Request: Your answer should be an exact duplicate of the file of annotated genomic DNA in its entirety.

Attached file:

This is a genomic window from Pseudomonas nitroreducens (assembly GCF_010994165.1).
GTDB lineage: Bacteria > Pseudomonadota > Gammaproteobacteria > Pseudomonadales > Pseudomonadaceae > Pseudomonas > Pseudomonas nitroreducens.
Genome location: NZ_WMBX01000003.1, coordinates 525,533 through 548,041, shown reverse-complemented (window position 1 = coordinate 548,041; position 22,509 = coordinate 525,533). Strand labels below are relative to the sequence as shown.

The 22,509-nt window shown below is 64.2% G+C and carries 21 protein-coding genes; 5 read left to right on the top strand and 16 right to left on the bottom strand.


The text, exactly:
This is a genomic window from Pseudomonas nitroreducens (assembly GCF_010994165.1).
GTDB lineage: Bacteria > Pseudomonadota > Gammaproteobacteria > Pseudomonadales > Pseudomonadaceae > Pseudomonas > Pseudomonas nitroreducens.
Genome location: NZ_WMBX01000003.1, coordinates 525,533 through 548,041, shown reverse-complemented (window position 1 = coordinate 548,041; position 22,509 = coordinate 525,533). Strand labels below are relative to the sequence as shown.

The 22,509-nt window shown below is 64.2% G+C and carries 21 protein-coding genes; 5 read left to right on the top strand and 16 right to left on the bottom strand.